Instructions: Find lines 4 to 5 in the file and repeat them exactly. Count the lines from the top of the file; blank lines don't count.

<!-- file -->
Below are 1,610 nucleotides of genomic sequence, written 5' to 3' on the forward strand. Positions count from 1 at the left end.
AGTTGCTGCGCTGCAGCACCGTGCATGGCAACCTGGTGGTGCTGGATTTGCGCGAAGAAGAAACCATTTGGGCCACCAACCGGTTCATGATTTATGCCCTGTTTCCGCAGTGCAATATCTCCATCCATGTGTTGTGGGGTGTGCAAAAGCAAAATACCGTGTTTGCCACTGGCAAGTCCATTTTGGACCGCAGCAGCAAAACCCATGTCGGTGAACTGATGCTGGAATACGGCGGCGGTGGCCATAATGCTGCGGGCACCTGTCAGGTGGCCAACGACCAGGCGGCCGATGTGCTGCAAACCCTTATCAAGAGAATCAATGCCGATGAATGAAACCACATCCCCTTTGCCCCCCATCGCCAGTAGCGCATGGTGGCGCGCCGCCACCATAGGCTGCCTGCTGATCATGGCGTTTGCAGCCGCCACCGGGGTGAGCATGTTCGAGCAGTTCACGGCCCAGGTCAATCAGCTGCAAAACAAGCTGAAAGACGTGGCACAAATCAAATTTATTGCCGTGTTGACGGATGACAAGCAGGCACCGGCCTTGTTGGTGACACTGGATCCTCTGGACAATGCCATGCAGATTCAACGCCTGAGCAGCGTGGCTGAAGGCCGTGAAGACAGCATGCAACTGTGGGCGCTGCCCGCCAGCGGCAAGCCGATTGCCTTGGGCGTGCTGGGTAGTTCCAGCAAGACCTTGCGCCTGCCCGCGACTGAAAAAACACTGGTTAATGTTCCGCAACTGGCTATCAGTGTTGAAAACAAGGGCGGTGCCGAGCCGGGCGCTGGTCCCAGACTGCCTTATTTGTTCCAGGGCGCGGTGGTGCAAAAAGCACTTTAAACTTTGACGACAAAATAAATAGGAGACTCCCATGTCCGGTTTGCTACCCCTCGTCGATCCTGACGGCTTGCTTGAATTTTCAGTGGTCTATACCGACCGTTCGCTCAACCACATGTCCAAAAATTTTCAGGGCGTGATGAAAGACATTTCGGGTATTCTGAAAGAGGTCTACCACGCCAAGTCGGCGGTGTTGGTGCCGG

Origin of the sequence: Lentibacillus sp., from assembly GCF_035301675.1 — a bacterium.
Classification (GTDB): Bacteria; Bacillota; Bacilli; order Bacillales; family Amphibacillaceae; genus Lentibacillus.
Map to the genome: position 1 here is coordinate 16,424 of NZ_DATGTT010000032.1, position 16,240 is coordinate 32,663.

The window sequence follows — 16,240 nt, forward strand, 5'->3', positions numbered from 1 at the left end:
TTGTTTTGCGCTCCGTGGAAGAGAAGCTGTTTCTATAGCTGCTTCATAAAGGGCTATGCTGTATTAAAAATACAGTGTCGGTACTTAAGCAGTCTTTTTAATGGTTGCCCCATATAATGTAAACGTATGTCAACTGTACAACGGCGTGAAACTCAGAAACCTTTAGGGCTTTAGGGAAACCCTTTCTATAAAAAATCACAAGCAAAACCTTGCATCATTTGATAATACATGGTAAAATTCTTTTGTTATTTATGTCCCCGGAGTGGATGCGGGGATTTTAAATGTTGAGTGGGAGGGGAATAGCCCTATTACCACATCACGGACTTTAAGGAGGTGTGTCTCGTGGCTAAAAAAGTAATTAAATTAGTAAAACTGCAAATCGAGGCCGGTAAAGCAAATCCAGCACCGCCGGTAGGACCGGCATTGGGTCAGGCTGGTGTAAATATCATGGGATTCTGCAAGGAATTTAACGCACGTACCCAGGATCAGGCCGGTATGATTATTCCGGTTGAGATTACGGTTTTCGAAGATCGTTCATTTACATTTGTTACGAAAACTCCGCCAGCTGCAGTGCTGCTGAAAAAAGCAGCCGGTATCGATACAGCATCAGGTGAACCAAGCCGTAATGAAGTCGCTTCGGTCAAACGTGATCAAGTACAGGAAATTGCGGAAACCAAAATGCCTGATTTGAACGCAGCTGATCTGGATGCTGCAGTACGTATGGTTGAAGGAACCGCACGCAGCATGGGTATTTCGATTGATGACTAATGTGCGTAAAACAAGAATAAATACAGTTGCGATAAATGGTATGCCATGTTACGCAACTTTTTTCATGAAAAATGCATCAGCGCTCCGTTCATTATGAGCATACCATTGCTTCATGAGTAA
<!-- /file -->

Classification (GTDB): Bacteria; Bacillota; Bacilli; order Bacillales; family Amphibacillaceae; genus Lentibacillus.
Map to the genome: position 1 here is coordinate 16,424 of NZ_DATGTT010000032.1, position 16,240 is coordinate 32,663.